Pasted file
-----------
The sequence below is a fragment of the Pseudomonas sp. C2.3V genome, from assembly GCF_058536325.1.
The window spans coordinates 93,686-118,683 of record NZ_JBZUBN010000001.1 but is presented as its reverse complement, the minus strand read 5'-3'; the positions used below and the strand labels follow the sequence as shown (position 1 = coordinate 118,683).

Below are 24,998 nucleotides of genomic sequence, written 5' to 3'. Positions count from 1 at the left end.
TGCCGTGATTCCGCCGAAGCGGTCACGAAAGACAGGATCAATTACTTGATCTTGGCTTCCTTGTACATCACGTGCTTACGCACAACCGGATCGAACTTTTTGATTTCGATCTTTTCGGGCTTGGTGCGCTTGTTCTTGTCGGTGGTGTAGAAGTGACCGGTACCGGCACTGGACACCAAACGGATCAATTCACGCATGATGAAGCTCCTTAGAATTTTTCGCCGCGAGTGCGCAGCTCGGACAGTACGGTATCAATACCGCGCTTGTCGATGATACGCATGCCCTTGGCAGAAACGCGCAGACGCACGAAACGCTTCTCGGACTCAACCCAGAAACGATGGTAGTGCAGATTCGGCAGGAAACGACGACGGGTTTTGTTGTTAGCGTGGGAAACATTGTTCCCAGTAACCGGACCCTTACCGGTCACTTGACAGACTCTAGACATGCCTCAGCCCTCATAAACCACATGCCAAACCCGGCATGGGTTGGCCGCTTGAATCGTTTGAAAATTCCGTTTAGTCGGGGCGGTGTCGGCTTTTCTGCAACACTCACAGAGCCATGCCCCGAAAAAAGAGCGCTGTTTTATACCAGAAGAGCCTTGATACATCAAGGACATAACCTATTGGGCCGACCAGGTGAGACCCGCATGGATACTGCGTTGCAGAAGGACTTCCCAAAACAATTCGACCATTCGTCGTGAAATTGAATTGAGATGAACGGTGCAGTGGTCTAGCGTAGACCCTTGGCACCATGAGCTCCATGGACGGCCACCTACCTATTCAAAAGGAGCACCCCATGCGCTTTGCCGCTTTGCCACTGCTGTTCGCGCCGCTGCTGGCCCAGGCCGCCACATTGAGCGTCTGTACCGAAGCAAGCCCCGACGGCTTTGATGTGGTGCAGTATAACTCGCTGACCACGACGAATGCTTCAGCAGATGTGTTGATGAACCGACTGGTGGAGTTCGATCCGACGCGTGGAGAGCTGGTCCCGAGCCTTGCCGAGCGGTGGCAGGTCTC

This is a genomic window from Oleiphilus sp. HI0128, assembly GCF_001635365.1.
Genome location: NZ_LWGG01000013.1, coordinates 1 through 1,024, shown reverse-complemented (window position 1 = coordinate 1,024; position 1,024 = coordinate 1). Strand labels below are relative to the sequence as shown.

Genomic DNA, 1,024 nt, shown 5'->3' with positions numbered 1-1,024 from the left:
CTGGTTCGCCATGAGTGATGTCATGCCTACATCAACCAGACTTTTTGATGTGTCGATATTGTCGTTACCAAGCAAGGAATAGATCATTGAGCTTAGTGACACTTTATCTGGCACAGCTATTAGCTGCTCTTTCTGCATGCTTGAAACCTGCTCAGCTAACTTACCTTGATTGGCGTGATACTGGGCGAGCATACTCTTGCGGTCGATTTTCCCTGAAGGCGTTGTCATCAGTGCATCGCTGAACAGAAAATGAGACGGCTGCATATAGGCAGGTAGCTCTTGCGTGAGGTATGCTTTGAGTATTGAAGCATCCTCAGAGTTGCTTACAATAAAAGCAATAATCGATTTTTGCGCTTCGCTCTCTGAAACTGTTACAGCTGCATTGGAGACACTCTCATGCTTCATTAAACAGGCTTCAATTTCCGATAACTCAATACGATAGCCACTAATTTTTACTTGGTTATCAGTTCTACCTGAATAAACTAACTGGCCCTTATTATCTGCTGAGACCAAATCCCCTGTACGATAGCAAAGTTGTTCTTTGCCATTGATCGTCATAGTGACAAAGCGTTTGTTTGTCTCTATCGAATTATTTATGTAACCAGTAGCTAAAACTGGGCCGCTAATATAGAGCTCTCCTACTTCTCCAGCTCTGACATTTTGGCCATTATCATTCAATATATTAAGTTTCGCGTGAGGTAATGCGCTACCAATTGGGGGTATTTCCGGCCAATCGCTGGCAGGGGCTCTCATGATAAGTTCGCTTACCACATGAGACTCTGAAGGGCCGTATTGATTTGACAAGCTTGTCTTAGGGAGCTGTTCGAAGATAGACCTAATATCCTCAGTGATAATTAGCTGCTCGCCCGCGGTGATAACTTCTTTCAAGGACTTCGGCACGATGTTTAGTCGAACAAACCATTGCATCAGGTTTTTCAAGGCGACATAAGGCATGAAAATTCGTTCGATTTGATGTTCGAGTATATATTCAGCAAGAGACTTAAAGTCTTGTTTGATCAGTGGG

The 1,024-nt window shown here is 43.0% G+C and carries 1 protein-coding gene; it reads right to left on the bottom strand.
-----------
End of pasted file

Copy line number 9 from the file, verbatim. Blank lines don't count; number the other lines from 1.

The 1,024-nt window shown here is 43.0% G+C and carries 1 protein-coding gene; it reads right to left on the bottom strand.